The “E-20” highway stretch in Sweden will soon become the nation’s first functioning charging road to juice the batteries of heavy vehicles carrying freight around the nation.
E-20, (the E actually stands for Europe, rather than electric) runs between Hallsberg and Örebro in the middle of the country’s three major cities, Stockholm, Gothenburg, and Malmö.
Construction is slated to begin in 2025 along a whopping 21 kilometers of road (13 miles), but it hasn’t been decided which method of charging will be used. Previously-constructed charging roads in Europe have used methods that require outside equipment—overhead wires like a city tram line or undercarriage-mounted arms that attach to an electrified rail along the roadway.
These are highly impractical for regular motorists, who can neither reach the cables nor afford to mount a robotic arm on their car.
The last option, and the only sensible one for cars as well as trucks, is to build wireless charging infrastructure down the center of the lanes that send out an electromagnetic signal to a coil on the underside of the vehicle small enough to be fitted to a sedan or a tractor-trailer.
In any case, in order to conduct long-haul trucking in the larger European countries, there has to be sensible charging infrastructure to prevent the trucks from becoming overloaded with the battery packs necessary to drive long distances.
“If you are going to have only static charging full battery solution for heavy-duty vehicles, you will get vehicles with a huge amount of batteries that the vehicles need to carry,” said Jan Pettersson, Director of Strategic Development at Trafikverket, the Swedish transport administration.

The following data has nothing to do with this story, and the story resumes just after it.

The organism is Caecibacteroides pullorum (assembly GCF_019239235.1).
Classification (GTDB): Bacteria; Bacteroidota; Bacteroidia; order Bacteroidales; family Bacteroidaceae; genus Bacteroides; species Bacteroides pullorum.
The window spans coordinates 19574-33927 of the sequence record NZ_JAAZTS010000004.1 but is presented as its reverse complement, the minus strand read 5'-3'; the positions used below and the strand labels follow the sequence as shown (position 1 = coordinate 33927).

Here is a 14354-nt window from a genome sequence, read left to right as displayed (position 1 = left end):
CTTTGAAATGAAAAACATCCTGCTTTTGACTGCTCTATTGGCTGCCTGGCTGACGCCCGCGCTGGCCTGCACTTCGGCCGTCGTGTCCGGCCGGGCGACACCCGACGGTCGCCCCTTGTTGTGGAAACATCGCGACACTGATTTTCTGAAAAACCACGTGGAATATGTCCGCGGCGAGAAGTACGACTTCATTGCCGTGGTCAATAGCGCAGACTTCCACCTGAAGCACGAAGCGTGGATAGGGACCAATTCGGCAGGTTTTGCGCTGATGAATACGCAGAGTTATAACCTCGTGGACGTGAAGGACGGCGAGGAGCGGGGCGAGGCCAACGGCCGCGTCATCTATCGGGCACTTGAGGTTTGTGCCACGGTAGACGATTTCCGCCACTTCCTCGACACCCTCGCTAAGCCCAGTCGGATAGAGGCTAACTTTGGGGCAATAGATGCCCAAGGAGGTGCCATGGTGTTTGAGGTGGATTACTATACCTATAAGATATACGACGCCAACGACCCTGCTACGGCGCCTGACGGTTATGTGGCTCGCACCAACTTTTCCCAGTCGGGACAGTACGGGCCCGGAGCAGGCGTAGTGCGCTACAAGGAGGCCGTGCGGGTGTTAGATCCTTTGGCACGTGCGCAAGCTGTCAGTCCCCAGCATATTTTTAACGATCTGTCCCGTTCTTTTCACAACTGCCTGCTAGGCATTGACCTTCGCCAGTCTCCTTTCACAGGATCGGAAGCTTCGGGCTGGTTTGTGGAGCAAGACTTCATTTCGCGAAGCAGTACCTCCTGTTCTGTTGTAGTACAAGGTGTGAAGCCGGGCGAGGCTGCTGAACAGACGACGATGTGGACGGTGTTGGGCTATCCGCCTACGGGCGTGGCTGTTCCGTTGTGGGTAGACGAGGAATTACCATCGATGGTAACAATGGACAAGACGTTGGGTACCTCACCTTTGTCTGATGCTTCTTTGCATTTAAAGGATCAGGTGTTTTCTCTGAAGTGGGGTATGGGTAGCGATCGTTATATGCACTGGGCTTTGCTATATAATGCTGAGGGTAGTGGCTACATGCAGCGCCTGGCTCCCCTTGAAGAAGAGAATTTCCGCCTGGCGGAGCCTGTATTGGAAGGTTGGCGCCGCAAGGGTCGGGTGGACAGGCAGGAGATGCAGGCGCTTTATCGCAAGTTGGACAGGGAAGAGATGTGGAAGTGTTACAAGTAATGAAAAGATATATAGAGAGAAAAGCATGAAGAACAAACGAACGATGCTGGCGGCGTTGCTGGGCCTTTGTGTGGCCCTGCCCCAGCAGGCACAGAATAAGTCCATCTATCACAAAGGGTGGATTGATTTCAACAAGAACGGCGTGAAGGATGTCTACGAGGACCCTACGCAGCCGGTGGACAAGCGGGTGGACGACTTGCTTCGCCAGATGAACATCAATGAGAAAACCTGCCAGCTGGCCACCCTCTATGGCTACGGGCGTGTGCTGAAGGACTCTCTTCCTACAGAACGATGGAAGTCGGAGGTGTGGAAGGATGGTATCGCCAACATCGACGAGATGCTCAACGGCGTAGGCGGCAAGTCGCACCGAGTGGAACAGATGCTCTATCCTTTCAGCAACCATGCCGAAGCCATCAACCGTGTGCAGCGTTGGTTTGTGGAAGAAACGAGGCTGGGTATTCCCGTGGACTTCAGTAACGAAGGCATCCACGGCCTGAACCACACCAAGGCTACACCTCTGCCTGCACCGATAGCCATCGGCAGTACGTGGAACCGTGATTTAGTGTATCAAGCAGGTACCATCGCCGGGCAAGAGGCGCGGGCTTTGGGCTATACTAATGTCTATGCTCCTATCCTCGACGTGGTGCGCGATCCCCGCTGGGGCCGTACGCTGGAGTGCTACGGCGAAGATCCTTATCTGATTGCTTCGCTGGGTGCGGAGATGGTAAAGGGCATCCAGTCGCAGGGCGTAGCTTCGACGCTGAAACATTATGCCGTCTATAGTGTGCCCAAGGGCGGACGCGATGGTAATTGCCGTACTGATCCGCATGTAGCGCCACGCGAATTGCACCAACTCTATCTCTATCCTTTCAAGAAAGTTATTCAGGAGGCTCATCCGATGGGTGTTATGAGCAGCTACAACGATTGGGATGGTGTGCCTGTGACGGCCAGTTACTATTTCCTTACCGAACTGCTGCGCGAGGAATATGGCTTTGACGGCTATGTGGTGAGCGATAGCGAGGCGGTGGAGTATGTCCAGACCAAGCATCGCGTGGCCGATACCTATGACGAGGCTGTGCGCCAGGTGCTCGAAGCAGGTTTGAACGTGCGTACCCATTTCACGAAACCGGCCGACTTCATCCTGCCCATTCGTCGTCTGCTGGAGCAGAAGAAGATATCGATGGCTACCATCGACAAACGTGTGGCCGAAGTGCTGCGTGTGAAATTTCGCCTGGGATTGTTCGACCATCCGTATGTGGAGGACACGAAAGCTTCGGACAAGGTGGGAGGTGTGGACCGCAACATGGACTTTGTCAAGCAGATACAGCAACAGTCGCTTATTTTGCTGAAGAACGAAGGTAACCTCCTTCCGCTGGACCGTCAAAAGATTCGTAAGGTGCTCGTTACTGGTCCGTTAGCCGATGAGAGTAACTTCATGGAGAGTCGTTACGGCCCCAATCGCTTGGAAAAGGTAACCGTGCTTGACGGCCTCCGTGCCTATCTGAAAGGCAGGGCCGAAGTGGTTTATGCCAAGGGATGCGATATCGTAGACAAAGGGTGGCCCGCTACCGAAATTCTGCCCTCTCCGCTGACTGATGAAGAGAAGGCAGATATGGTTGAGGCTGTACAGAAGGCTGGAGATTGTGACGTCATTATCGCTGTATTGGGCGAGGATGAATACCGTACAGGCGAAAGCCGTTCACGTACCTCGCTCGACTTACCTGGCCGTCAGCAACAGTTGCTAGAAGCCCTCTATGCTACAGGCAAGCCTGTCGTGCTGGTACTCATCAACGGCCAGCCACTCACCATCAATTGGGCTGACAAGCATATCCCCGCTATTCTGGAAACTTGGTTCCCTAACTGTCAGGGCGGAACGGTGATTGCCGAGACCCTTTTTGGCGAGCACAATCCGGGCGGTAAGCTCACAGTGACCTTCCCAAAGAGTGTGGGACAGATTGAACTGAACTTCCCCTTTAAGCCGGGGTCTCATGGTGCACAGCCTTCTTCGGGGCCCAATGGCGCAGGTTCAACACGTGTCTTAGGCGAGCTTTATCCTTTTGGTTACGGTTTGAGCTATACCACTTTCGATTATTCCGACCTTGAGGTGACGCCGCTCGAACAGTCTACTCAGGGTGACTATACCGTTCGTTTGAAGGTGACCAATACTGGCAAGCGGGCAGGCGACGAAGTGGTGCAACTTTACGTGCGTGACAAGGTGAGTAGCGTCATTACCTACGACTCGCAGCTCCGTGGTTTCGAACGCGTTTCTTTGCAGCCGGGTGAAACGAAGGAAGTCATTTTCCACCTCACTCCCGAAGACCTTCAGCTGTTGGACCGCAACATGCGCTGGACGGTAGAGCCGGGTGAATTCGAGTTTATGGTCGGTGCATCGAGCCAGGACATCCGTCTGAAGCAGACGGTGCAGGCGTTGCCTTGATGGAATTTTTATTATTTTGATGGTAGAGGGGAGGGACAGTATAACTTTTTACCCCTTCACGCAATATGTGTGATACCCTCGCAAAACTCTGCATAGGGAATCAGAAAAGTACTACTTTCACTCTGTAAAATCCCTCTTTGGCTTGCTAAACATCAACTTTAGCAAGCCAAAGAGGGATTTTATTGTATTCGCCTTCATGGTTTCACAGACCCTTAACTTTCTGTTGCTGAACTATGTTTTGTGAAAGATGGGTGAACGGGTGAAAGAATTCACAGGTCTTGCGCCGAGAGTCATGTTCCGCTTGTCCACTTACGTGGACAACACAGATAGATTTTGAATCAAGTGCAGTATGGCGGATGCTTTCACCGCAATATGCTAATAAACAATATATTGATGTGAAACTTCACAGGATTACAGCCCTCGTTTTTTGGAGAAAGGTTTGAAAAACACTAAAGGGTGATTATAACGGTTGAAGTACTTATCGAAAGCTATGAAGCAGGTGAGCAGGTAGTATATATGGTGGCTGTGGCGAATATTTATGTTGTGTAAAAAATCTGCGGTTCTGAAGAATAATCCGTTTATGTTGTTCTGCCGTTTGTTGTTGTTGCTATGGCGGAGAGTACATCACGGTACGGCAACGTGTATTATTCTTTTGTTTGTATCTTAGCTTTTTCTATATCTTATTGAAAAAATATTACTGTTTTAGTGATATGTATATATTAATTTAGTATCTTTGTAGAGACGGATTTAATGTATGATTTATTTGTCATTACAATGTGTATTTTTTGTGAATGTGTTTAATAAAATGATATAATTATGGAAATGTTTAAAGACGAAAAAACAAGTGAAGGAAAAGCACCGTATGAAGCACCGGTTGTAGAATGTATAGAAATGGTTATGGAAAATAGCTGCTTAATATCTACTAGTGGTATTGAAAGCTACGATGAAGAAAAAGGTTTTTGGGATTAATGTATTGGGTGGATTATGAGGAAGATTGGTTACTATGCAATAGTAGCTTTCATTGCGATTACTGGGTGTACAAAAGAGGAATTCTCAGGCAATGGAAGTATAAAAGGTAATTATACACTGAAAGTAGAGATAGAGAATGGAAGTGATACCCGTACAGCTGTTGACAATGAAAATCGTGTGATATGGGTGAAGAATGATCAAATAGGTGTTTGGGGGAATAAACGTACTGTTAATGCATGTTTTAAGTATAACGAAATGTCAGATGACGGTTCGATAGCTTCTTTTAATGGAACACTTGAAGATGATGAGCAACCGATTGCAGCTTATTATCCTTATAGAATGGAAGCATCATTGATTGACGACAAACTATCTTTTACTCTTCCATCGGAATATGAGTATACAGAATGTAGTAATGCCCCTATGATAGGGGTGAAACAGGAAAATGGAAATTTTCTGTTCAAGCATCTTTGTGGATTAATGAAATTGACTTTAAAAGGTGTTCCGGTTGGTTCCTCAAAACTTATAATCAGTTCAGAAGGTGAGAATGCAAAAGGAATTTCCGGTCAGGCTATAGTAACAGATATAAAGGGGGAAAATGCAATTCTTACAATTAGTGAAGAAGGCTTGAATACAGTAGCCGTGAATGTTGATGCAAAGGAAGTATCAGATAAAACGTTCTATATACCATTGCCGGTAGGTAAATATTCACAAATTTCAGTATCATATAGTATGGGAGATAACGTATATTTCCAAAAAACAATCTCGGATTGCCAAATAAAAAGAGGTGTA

Euronews cited a recent study which found that 412 privately driven cars on parts of Swedish national and European roads could have their battery capacity reduced by more than 50% through a combination of access to electrified roads and home charging.
Furthermore, only 25% of all roads would need to be electrified for the system to work.
GNN has closely followed charging road developments. In 2021, GNN reported that the Indiana Department of Transportation built a wireless charging road designed by the German firm Magment.
In Michigan a year later, Governor Gretchin Witmer announced a 1-mile stretch of road in Detroit would be electrifed—and she contracted the same company that built Sweden’s first wireless charging road pilot program on the Island city of Visby.
Germany, Israel, and Italy have all implemented similar projects.
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